As David Epstein, author of The Sports Gene, learned in his research about the factors that determine who will be superior athletes, success is closely linked to setting specific goals. Setting sales goals and detailing exactly how each call should be approached leads to intentional conversation, whether your mission is to learn more about a client, to understand what their current provider offers that you do not or to arrange a face-to-face interaction. Your specific action steps will change repeatedly, but taking the time to include this extra bit of detail could be the difference between time spent wisely and time wasted. [See related article: 5 Steps to Establishing an Efficient Sales Process Within Your Startup]

Be an active listener.

Selling isn't about talking; it's about listening to a potential customer. Listening helps you understand who they are, what challenges they face and what problems you may help them solve. In fact, the experts at Sales HQ recommend you apply the 80/20 rule to sales: You should be talking during only 20% of the interaction and listening for the rest.

Be an information sponge.

The broader your interests are, the better your ability will be to "speak the language" of any prospect. Commit to learning one thing that's outside of your comfort zone each week. If you typically read the sports section in the newspaper, skip to the lifestyle articles one day. If you usually listen to rock on the drive to the office, tune in to news radio for a few mornings instead. The more you learn, the more you can connect with a wide range of people and keep the conversation flowing, thanks to your breadth of knowledge.

Opt for "you," not "we," phrasing.

It may be tempting to try to group yourself in with your potential client. However, this approach can actually disrupt your movement along the sales funnel. Instead, choose "you" over "we" phrasing to compel your potential buyer to take decisive action – namely, buying your product.

Practice asking questions.

To learn more about customers' needs, you have to be comfortable asking open-ended questions without feeling pushy. Practice first with friends and family. Encourage them to ask honest questions about any aspect of your business they do not understand or see as beneficial. The more practice you have with "curveballs," the better prepared you will be to change the course of the conversation as needed on sales calls.

Create a customer service experience.

For traditional sales, a customer service experience can begin before a potential buyer joins your pool of existing customers. While making your sale, show how you plan to guide your potential client through setting up, using and seeing results from your product. If your business is an online store, it's even more important to demonstrate caring, responsive customer service, as people may be more likely to buy from your online business if they know they can contact you with questions and concerns, and expect to hear back quickly.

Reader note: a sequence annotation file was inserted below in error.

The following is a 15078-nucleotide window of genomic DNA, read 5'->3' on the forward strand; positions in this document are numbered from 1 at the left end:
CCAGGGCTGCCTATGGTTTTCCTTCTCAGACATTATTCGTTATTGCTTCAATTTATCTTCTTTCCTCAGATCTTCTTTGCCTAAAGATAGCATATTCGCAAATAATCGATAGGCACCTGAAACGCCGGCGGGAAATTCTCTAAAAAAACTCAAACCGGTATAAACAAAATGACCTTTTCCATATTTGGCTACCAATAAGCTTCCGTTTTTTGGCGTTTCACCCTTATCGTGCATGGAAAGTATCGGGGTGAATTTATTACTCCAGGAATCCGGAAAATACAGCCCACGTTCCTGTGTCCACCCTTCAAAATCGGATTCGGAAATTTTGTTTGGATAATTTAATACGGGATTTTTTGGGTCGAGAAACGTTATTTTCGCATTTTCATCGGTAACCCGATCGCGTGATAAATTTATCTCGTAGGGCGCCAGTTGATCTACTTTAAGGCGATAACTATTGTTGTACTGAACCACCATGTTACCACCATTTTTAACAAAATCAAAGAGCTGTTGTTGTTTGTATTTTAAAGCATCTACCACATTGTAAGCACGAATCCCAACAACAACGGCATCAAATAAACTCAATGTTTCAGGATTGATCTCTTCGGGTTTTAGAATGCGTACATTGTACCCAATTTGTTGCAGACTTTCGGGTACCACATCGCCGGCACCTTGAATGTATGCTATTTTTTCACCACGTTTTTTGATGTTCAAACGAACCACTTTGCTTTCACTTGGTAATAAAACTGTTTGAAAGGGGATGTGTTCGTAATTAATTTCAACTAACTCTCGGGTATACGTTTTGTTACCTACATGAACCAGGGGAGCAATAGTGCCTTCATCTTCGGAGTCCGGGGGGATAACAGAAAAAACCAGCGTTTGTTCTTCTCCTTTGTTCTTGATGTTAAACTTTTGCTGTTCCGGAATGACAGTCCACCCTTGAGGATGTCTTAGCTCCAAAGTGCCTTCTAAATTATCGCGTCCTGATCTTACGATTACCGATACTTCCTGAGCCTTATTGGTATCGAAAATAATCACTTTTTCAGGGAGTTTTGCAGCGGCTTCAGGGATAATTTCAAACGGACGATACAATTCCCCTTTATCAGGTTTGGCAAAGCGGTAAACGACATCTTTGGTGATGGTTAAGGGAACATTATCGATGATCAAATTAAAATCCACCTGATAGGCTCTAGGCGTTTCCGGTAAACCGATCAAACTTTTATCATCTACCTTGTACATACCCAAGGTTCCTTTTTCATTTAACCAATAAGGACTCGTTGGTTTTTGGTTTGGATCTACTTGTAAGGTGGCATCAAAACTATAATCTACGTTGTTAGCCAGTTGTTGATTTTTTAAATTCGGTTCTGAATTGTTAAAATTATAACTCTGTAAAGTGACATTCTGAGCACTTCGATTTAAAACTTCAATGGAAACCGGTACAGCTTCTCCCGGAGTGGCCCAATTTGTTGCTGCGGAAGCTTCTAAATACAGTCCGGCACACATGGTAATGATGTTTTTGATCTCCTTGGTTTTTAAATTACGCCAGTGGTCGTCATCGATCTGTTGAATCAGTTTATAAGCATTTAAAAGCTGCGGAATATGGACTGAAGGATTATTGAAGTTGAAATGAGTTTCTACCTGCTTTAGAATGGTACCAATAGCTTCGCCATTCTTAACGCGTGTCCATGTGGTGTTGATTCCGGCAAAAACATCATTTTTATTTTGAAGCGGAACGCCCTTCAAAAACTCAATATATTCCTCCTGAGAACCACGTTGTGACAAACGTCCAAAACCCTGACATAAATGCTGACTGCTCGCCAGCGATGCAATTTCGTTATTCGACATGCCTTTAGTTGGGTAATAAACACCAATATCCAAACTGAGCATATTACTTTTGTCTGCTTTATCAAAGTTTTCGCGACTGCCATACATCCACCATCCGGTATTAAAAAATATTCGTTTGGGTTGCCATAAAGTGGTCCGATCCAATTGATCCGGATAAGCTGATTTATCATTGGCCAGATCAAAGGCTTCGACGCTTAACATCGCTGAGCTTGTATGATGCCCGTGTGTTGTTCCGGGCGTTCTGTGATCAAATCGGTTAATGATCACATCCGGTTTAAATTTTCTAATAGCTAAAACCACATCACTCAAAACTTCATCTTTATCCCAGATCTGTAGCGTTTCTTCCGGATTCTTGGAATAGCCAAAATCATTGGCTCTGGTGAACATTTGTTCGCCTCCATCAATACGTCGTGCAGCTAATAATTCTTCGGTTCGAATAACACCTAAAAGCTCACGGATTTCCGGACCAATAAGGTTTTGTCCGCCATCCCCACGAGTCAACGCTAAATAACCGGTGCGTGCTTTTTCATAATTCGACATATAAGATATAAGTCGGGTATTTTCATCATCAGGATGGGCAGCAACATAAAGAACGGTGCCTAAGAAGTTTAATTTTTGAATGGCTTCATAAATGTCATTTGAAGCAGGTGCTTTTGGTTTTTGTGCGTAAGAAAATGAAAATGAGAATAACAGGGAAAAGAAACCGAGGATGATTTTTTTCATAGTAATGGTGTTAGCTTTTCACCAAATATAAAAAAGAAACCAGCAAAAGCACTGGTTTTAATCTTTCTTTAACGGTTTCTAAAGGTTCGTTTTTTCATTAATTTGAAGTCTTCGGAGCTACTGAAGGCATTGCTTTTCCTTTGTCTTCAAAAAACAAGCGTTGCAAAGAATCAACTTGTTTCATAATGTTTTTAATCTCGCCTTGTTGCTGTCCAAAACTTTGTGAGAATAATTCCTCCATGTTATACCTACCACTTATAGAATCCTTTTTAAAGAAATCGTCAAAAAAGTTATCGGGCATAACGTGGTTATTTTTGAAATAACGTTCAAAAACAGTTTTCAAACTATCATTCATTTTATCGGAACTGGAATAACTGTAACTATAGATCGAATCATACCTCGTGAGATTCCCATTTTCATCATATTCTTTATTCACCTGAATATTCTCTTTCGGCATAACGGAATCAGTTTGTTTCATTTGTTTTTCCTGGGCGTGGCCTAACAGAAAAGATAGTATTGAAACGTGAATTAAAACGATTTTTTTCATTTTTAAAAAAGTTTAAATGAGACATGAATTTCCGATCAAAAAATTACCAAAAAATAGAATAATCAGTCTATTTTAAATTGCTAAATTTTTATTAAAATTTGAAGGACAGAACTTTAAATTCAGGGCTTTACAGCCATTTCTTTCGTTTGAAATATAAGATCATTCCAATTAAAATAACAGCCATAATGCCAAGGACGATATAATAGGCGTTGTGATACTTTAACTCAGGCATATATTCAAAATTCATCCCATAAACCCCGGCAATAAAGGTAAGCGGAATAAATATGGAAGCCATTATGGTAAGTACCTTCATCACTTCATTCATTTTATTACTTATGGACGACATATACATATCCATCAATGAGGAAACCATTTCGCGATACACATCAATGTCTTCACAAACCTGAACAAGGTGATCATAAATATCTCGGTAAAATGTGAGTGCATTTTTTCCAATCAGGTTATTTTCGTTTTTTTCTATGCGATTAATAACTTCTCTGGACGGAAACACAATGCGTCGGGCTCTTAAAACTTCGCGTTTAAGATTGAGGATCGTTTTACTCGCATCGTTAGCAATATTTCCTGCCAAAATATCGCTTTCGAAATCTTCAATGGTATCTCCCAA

Leverage useful sales tools to drive success.

Purchase hesitancy is a reality of the sales-and-buying cycle. Support your sales efforts with tools that allow you to take action as soon as the customer is ready to buy. Mobile payments, for example, allow you to securely process customer payments from anywhere, using a credit or debit card. A CRM allows your sales team to track interactions with prospects and determine how close they might be to a buying decision. Some CRMs even include automated tools that help to establish follow-up interactions.

As a business owner, you already have the grit, determination and passion needed to be a sales superstar. Use these steps to practice speaking with customers and asking questions about their needs, and arm yourself with the tools to turn their "yes" into a bona fide sale.

Additional reporting by Kristen Gramigna.

Max Freedman
Max Freedman
Max Freedman is a freelance writer who covers best business practices for business.com and culture for publications including The A.V. Club, MTV, Paste, FLOOD, and Bandcamp. He lives in Philly and doesn't miss his native New York.